Canker sores are usually small sores that develop on the soft tissues inside the mouth. Whether they crop up on your gums, cheeks, or tongue, canker sores all have one thing in common – they can be painful and uncomfortable.
Unlike oral sores that develop as a result of viral, fungal, or bacterial infections, it might seem like canker sores appear with no rhyme or reason. There are, however, several factors that can contribute to their development, and your diet just might be to blame.
9 Common Foods to Avoid if You Get Canker Sores
Although it might be your favorite part of the morning (mid-morning, afternoon, and evening – let’s be honest), your much-anticipated cup of coffee might be causing canker sores to develop in your mouth.
Coffee contains a high amount of salicylic acid, which can irritate your gums, cheeks, and tongue, leading canker sores to develop.
2. Citrus Fruit
Although they’re high in vitamin C which can provide support to your immune system, citrus fruits contain another type of acid. Like the acid in coffee, citric acid can also irritate the soft tissues inside your mouth and cause or worsen canker sores.
If you’re highly prone to canker sores or have active ones in your mouth, avoid citrus fruits and juices like oranges, grapefruits, lemons, limes, and pineapple.
Like coffee and citrus, strawberries are also on the acidic side. If you’re prone to canker sores, choose a different type of berry and fruit to complete your balanced diet.
Tomatoes are highly acidic. This means tomato sauce and tomato soups are too. If you have canker sores, go easy on the pizza, lasagna, and pasta drenched in marinara – and, at least for a little while, find another soup for dunking your grilled cheese.
In addition to acidity, foods to which you are sensitive or allergic can also lead to tissue irritation and canker sores.
For many people, chocolate is a food allergy. However, even if you aren’t allergic to cocoa beans themselves, you might be allergic to milk, soy, or tree nuts contained in your favorite chocolate treats.
When you want to indulge, look for chocolates that are allergy-friendly.
6. Anything High in Gluten
Gluten is another food to which people are commonly allergic or sensitive. If you have celiac disease or another type of gluten allergy or sensitivity, then it’s, unfortunately, best to stay away from anything that contains glutenous wheat.
While it’s not clearly understood why a gluten sensitivity that occurs in the intestines causes soft tissue irritation in the mouth, it might have something to do with the vitamin deficiency that occurs when your intestines cannot properly digest food.
7. Spicy Foods
Like acidic foods, foods containing hot peppers and other spicy spices can also irritate the soft tissues in your mouth. If you’re prone to canker sores, you probably do not have to give up spicy foods altogether.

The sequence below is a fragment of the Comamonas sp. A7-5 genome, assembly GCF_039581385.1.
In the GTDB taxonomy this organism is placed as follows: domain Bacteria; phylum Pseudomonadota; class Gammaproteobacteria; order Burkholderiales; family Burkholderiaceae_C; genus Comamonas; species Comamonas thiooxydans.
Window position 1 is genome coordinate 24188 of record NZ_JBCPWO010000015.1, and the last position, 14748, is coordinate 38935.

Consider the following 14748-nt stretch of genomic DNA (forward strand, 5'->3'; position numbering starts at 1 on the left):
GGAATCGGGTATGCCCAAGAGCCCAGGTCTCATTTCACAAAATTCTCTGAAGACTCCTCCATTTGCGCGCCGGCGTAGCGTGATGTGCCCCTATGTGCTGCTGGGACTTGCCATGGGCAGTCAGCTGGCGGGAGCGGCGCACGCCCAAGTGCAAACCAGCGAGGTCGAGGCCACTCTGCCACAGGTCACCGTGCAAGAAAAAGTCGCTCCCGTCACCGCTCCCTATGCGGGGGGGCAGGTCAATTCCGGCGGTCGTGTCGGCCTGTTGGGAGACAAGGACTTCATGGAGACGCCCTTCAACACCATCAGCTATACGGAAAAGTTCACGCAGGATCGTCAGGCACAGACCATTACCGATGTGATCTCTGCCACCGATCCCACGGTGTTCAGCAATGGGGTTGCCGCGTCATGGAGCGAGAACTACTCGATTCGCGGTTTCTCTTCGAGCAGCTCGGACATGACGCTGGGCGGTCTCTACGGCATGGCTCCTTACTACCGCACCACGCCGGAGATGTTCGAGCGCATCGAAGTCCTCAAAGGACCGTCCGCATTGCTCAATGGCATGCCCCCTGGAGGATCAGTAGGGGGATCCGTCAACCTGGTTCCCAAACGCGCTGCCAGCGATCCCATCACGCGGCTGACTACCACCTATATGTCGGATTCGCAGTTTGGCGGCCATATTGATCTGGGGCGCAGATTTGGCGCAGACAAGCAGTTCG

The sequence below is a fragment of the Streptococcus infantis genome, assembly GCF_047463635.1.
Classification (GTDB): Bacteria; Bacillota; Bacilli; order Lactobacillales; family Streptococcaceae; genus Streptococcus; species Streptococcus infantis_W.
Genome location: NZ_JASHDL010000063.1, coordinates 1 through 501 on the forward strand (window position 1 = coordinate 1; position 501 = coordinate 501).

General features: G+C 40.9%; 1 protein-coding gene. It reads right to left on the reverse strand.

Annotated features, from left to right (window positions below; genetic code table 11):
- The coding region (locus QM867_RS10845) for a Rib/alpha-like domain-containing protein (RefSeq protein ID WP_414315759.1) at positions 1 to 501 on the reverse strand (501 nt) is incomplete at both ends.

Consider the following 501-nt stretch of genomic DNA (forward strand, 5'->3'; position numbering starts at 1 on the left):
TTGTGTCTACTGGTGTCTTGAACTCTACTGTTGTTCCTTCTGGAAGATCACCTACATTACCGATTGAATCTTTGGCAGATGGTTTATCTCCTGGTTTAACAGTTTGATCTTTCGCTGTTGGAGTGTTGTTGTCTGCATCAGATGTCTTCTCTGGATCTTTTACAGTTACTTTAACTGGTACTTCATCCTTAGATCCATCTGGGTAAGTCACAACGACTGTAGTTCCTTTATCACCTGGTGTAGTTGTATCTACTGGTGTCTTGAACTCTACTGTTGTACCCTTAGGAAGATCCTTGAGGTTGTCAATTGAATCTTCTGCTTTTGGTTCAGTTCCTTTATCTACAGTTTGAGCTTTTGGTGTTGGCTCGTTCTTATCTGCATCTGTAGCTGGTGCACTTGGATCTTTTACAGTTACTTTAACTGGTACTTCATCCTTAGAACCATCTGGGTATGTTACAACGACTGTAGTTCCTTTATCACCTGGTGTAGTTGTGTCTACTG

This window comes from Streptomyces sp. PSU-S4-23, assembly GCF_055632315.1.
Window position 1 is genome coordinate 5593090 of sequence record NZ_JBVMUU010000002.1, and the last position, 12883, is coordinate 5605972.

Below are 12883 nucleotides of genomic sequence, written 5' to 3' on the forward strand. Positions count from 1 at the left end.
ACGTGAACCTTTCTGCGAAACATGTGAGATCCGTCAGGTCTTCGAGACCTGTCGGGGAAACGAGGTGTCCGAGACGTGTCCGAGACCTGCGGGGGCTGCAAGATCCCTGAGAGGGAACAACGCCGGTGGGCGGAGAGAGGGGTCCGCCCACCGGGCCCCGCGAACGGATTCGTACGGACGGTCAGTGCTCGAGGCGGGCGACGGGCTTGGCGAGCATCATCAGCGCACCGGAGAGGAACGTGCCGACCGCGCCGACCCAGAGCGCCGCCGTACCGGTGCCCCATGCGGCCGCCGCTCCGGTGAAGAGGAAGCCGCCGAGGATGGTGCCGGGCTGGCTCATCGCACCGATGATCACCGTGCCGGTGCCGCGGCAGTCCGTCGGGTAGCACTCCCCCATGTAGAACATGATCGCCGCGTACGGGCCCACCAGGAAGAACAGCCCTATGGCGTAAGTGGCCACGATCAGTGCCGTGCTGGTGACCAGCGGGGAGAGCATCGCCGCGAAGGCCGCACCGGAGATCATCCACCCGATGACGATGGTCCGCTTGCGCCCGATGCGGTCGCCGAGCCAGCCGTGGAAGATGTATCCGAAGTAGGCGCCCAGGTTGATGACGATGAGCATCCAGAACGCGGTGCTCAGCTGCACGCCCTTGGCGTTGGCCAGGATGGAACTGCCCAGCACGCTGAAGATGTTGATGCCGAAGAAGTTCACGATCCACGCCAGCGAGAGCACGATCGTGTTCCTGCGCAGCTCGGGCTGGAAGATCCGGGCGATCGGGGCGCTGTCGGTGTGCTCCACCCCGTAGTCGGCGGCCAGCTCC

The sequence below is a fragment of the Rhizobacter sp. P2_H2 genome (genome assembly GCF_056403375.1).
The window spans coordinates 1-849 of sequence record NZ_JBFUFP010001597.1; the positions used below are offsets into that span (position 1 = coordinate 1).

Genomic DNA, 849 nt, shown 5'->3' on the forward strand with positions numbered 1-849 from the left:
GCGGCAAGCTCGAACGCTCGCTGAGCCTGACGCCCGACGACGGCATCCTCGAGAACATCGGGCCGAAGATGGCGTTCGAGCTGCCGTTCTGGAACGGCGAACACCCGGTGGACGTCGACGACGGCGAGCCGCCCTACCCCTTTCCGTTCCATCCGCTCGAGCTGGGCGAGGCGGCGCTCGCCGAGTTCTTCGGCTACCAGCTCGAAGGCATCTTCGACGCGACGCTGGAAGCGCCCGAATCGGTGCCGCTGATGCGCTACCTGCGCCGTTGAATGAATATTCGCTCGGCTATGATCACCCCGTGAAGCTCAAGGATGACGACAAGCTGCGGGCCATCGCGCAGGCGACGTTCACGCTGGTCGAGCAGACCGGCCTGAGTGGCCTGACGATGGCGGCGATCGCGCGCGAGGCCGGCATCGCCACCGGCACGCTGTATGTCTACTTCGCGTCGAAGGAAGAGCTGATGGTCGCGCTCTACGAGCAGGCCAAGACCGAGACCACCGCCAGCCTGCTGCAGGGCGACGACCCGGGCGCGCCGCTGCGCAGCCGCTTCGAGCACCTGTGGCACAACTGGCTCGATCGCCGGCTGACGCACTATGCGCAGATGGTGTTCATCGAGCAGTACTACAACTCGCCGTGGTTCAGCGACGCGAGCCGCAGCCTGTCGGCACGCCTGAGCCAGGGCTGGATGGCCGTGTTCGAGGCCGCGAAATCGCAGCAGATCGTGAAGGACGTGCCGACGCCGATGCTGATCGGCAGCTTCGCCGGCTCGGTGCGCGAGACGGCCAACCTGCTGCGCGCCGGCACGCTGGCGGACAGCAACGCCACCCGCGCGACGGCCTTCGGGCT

However, the next time you’re about to order your favorite Thai dish, go with just one or two chili peppers instead of the full 10. As a bonus, by reducing the amount of heat in your food, you can actually taste the flavors better.
Soft drinks contain high amounts of acid and corn syrup. Both of these ingredients lead to inflammation and irritation that can cause canker sores in your mouth.
Although switching to diet soda eliminates some of the sugar, diet sodas are just as acidic as regular soda and they contain artificial sweeteners which present a whole host of their own health risks.
Plus, the sugar and acids in soft drinks are terrible for your teeth, as they erode your tooth enamel while you sip on them, leading to tooth decay.
For the sake of your soft tissues, teeth, and health, it is best to avoid soft drinks altogether.
9. Abrasive Foods
Many people who have traditional metal braces complain about canker sores. For the same reason that braces can cause sores inside the mouth, abrasive foods can too.
If you’re prone to canker sores, avoid any sharp, poky, or abrasive foods that could irritate the soft tissues in your mouth. This includes things like pretzels, chips, salty foods, and nuts.
Other Risk Factors for Canker Sores
In addition to certain foods worsening and/or causing canker sores, there are a few other factors that can play into their development, such as:
- High levels of emotional stress or anxiety
- Metal braces
- Poor oral hygiene
- Vitamin deficiencies (zinc, B-12, folic acid, or iron)
- Certain diseases and medical conditions
- Hormone changes
- Oral hygiene products that contain the ingredient, sodium lauryl sulfate
- Being a teen, young adult, and/or female
- Family history
When to See a Dentist About Canker Sores
Although they can be uncomfortable, painful, and annoying, most canker sores heal on their own. You should, however, schedule an appointment to see Dr. Harding or your general healthcare practitioner if your canker sores cause a great deal of pain, extend to your lips, make it difficult to eat or drink, are accompanied by a fever, grow larger, become infected, or do not heal on their own after two weeks.
During an appointment, our dentist can examine your canker sores and the other tissues in your mouth to look for signs of bacterial infection or early signs of oral cancer. Dr. Harding can provide you with additional care instructions to help you get your canker sores under control.
To learn more or schedule an appointment, we welcome you to contact Dentistry of West Bend today.